Keywords: diaphragmatic myoclonus, electromyography, ultrasound. Relevant disclosures and conﬂicts of interest are listed at the end of this article. Received 15 April 2020; revised 22 July 2020; accepted 27 July 2020. Published online 1 September 2020 in Wiley Online Library (wileyonlinelibrary.com). DOI: 10.1002/mdc3.13043
MOVEMENT DISORDERS CLINICAL PRACTICE 2020; 7(7): 870–871. doi: 10.1002/mdc3.13043 © 2020 International Parkinson and Movement Disorder Society
LETTERS: NEW OBSERVATIONS
CHEN K.-H.S. ET AL.
Disclosures Ethical Compliance Statement: Verbal and written informed consent were obtained from the patient for gathering medical information and videos using approved forms from the National Taiwan University Hospital Hsin-Chu Branch Institutional Review Board. We conﬁrm that we have read the Journal’s position on issues involved in ethical publication and afﬁrm that this work is consistent with those guidelines. Funding Sources and Conﬂict of Interest: The authors report no sources of funding and no conﬂicts of interest. Financial Disclosures for the Previous 12 Months: The authors declare that there are no disclosures to report.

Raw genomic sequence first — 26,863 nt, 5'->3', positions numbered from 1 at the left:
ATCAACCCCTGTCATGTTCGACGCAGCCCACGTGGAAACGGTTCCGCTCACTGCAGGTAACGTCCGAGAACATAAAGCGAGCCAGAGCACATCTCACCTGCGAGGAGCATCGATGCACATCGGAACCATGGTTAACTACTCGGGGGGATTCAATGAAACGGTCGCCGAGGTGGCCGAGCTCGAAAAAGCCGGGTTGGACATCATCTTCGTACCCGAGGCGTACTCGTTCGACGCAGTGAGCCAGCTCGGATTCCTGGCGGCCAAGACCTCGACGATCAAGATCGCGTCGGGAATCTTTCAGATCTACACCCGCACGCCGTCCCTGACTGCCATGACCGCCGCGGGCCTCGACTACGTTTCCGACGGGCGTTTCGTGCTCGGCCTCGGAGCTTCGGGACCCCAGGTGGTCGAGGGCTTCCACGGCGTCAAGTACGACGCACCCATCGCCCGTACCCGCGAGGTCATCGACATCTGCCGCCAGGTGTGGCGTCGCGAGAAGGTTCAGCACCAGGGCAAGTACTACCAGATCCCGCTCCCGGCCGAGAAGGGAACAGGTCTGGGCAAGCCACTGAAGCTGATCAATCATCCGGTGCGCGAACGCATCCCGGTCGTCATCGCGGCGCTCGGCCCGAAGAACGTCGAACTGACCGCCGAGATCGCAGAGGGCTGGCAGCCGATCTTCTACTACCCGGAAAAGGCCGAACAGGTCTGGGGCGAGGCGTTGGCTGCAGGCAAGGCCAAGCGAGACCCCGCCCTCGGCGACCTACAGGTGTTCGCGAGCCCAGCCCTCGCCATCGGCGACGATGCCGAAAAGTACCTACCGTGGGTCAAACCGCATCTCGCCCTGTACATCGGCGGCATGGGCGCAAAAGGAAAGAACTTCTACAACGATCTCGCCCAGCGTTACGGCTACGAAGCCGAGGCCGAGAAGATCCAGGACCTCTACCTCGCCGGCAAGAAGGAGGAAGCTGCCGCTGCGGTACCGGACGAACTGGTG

References 1. Chen R, Remtulla H, Bolton CF. Electrophysiological study of diaphragmatic myoclonus. J Neurol Neurosurg Psychiatry 1995;58(4):480–483. 2. Ramos VFML, Considine E, Karp BI, Lungu C, Alter K, Hallett M. Ultrasound as diagnostic tool for diaphragmatic myoclonus. Mov Disord Clin Pract 2016;3(3):282–284. 3. Saadeh PB, Crisafulli CF, Sosner J, Wolf E. Needle electromyography of the diaphragm: a new technique. Muscle Nerve 1993;16(1):15–20. 4. Bolton CF, Grand’Maison F, Parkes A, Shkrum M. Needle electromyography of the diaphragm. Muscle Nerve 1992;15(6):678–681.